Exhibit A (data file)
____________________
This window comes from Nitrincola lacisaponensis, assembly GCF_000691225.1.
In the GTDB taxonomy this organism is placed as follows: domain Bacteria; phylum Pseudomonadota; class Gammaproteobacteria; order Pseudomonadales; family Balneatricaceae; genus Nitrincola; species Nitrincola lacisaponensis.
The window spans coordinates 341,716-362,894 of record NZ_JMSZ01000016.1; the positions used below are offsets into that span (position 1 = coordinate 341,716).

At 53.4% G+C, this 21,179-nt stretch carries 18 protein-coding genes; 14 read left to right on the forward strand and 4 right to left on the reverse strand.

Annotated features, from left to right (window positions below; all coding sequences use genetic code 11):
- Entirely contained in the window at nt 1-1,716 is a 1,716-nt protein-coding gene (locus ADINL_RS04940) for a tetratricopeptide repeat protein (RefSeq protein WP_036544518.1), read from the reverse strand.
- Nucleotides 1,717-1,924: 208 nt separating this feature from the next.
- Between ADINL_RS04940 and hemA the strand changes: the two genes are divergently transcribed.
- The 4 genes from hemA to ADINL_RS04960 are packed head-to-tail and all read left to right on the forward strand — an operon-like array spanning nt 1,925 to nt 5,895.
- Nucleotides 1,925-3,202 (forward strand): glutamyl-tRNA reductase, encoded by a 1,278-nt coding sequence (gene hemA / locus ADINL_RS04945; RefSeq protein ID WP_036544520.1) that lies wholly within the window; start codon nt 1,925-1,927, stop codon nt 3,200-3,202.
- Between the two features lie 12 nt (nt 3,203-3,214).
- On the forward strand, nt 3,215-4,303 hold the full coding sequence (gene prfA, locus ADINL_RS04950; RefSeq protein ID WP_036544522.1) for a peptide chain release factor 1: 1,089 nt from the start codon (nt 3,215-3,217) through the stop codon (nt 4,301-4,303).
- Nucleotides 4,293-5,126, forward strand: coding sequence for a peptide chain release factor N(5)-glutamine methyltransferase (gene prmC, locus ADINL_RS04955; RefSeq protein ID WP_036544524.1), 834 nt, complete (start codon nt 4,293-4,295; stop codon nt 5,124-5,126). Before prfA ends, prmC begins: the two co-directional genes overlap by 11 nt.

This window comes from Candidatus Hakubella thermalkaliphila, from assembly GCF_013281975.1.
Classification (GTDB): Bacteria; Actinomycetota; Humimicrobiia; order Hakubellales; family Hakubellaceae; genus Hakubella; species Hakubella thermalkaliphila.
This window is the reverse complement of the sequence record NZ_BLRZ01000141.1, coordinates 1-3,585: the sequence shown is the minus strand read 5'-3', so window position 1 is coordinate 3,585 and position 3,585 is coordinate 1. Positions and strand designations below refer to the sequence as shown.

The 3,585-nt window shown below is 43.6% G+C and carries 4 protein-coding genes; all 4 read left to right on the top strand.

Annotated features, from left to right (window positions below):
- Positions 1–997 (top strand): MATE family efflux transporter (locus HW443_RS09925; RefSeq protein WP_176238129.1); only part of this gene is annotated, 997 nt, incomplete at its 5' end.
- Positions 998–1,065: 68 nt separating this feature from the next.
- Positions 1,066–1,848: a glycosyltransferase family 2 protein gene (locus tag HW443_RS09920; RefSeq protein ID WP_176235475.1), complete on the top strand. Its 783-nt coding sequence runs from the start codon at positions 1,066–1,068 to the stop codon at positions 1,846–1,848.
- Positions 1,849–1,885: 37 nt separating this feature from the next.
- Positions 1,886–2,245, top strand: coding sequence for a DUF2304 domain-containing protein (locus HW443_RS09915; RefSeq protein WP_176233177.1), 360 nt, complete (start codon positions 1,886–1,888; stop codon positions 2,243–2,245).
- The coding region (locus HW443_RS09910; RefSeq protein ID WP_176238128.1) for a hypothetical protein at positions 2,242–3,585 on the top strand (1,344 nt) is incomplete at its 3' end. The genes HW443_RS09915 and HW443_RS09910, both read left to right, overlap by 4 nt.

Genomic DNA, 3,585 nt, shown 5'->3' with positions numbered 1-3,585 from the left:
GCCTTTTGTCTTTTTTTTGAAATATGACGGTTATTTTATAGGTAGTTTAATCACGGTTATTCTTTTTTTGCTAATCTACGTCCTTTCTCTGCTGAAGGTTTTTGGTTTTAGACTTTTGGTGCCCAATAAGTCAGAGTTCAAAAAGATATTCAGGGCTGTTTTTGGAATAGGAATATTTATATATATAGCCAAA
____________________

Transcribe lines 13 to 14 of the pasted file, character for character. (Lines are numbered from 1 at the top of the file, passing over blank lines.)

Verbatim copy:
- Nucleotides 4,293-5,126, forward strand: coding sequence for a peptide chain release factor N(5)-glutamine methyltransferase (gene prmC, locus ADINL_RS04955; RefSeq protein ID WP_036544524.1), 834 nt, complete (start codon nt 4,293-4,295; stop codon nt 5,124-5,126). Before prfA ends, prmC begins: the two co-directional genes overlap by 11 nt.

This window comes from Candidatus Hakubella thermalkaliphila, from assembly GCF_013281975.1.